Carol, one of my best friends from University, was getting married. She’d moved to Edinburgh around the same time I’d made the move to London. We hadn’t had many opportunities to see each other since then, but we always made time if we were in the same neck of the woods. I’d received the invitation well over 6 months ago – and would have missed it had it not been for my excellent Assistant. If she’s still there when I get back, that woman is getting a raise.

best girliesSo, instead of spending one last weekend inside my comfortable routine, I’m going to Highland Heather Lodges in Scotland!

I’m pleased really. Although I would have liked to have bought one last Starbucks and said goodbye to Michaelangelo, it’s better this way. I’ll be able to pack up my bag and head to the Highlands in full on travelling mode. There’ll be a load of old friends there as well as a whole bunch of new people that I can get to know, it’ll be like a trial run for my first night away – all set within the gorgeous Scottish wilderness.

The lovely cottages they have up tskye islandshere were booked months ago, after a brief chat with Carol she’s confirmed that all I have to do is turn up. She knows how little I care for taking on a role at a wedding. I much prefer to just be a slightly swaying face in the crowd, with no responsibilities so I can relax and have a good time. This should be a glorious weekend of comfort and luxury before I lower my standards and hit the hostels.

As I’m writing this, I’m confirming my flights out to Greece – my first port of call. I’ll be flying out of Liverpool to save on flights, and landing in Athens in the evening. So, for now, its time to say goodbye to my lovely flat for the next 6 months, and say hello to the open road. Wish me luck!

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Escape From London: Train to Edinburgh

busy tube manI found the mousiest Arts student in existent to stay in my flat whilst I’m away. When she arrived, breathlessly stuttering her apologies for being late, she had all her possessions clutched in her arms. Her frayed, stressed hair had clearly been dyed several times, yet the rich chestnut of the roots growing through was the most prominent colour. She was forever pushing her large rimmed spectacles up her nose, like a film star overacting at being nervous. Most of all she seemed in awe of the flat. Speechless, in fact.specs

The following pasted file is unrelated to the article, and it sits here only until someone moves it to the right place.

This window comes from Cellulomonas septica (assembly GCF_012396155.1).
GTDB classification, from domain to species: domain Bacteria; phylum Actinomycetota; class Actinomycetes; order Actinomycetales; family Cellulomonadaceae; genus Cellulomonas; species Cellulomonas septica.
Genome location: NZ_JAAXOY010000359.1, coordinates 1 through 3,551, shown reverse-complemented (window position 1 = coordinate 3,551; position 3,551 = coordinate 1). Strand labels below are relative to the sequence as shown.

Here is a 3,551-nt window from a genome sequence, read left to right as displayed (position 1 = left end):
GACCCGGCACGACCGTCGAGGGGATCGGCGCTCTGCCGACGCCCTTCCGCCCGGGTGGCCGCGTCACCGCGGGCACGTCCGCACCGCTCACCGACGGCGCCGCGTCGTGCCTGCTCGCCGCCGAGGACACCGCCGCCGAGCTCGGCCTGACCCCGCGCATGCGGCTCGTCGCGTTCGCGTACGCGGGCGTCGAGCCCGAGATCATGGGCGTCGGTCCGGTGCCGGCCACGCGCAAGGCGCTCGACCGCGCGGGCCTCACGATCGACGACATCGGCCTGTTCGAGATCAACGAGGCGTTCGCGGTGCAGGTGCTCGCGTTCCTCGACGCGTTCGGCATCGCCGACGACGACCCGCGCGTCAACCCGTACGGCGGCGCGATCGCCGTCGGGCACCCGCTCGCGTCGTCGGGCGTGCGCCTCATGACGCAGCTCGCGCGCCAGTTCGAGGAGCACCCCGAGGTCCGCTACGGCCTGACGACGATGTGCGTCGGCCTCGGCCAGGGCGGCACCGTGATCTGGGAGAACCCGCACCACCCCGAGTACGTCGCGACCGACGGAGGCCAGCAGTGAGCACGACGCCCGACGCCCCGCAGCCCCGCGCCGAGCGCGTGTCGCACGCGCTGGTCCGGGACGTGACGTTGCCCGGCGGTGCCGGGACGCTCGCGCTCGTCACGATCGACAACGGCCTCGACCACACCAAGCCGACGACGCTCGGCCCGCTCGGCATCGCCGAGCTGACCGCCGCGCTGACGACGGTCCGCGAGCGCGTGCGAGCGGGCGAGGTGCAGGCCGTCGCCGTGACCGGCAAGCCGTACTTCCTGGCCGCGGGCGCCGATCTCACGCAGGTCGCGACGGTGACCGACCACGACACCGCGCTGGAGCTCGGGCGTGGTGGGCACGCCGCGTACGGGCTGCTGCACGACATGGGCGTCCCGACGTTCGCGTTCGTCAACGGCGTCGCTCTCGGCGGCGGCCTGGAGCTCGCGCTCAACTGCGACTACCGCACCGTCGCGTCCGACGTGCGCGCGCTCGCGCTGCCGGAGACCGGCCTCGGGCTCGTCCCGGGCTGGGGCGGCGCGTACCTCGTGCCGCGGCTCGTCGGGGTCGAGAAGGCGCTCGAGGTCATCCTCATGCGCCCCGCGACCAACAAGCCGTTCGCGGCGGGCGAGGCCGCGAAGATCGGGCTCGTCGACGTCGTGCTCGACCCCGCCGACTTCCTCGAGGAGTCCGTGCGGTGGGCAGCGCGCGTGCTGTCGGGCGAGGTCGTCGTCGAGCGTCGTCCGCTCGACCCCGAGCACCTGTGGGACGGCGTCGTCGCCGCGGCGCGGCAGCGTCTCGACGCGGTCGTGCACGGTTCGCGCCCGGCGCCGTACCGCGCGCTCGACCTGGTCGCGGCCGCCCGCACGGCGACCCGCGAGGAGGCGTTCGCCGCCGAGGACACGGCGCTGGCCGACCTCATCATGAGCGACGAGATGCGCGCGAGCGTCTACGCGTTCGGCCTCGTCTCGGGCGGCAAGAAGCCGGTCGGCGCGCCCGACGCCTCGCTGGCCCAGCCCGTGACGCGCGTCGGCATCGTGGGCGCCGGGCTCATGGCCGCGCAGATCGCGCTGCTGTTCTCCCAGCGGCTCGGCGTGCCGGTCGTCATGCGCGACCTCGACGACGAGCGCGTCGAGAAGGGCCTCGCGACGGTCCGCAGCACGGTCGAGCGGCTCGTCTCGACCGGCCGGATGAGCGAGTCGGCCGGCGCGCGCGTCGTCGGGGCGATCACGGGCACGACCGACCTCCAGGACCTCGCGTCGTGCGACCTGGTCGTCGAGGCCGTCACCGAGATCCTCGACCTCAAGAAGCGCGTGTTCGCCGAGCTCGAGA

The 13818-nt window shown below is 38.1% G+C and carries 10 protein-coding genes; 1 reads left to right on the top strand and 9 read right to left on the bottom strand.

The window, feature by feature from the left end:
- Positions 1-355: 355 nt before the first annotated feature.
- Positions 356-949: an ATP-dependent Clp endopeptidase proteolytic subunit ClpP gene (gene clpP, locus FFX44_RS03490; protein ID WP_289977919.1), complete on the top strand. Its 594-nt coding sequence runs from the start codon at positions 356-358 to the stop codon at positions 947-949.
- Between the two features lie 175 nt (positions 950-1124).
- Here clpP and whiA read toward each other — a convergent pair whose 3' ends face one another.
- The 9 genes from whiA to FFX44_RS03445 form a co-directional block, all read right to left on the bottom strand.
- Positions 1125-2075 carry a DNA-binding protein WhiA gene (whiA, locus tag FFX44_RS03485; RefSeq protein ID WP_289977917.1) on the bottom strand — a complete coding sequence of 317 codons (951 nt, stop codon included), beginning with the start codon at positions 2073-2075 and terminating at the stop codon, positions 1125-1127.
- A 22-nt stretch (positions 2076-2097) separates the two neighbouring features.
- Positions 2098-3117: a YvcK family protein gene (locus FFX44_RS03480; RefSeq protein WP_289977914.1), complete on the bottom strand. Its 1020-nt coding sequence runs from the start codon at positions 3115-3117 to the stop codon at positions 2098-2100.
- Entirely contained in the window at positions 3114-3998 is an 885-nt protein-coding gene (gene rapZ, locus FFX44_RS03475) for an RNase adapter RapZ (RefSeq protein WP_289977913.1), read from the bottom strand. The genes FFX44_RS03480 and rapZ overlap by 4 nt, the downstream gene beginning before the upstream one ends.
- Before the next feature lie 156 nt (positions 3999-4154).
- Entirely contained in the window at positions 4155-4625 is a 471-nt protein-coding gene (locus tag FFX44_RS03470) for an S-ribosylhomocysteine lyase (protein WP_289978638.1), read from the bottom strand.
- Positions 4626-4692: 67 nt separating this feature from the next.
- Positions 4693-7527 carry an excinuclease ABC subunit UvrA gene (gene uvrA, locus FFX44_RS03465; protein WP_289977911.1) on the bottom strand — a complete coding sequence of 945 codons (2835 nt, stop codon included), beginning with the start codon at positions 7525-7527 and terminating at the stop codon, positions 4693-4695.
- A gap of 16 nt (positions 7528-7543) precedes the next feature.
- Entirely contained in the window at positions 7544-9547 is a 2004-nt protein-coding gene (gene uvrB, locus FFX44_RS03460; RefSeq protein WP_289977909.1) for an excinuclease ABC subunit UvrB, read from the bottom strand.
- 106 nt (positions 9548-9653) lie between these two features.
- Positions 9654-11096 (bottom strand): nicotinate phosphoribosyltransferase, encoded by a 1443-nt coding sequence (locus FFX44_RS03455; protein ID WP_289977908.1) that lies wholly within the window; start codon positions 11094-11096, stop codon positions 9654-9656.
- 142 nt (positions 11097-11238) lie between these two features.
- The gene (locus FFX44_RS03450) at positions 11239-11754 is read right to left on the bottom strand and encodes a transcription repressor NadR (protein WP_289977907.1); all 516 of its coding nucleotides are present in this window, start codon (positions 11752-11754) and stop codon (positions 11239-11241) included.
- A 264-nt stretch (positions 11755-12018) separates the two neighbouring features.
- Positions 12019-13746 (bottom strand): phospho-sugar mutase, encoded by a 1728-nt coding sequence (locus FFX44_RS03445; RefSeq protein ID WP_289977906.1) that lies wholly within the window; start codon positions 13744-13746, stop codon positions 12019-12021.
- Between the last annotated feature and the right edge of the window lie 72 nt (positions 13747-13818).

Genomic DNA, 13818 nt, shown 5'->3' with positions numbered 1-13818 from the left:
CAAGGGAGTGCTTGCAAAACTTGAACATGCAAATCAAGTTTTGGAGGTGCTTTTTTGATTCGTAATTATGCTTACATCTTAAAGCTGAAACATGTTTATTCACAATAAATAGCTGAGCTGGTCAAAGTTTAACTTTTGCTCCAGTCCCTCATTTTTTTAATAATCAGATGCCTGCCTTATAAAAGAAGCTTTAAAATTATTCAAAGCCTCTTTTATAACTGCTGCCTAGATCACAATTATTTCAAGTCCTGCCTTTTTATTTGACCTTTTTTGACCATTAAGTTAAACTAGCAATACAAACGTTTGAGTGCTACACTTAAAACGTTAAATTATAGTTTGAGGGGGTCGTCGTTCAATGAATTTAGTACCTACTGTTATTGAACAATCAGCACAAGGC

I’d had to list the property and accept a tenant on pretty short notice. I had no worries about finding someone, it was just the right person I was looking for. Someone who would appreciate how lovely I’d made it and want to selfishly guard its protection, like myself, instead of sharing it with others. This student was paying an absolute steal for the place, and it looked like she could barely believe it. I left her dumbfounded in the living room with the keys in her hand and a faint smile on her face.

Leaving my building with a rucksack on my back, I finally felt like I could start letting go of my city troubles. But first, one last ride on London’s infamous tube system. Now, after 10 years, I like to think that I’m a seasoned pro when it comes to conducting a smooth journey on the Underground. However, all of that changes once you’ve got a rucksack on your shoulders that’s as big as you are. I felt guilty for all the times I’d glared at tourists fumbling with their bags, whilst I was trying to get past. Never again.

A-train-approaches-Ribble-005The train up to Edinburgh takes just over four hours, I’d booked first class for the sake of ease. Don’t guilt me now – I thought if I had to endure a long train journey on the UK’s famously poor train network, I might as well make it as comfortable as possible. Sipping a beer and nibbling a ridiculously small sandwich, I slipped by headphones and felt the worries and stress of the city slowly start to melt away.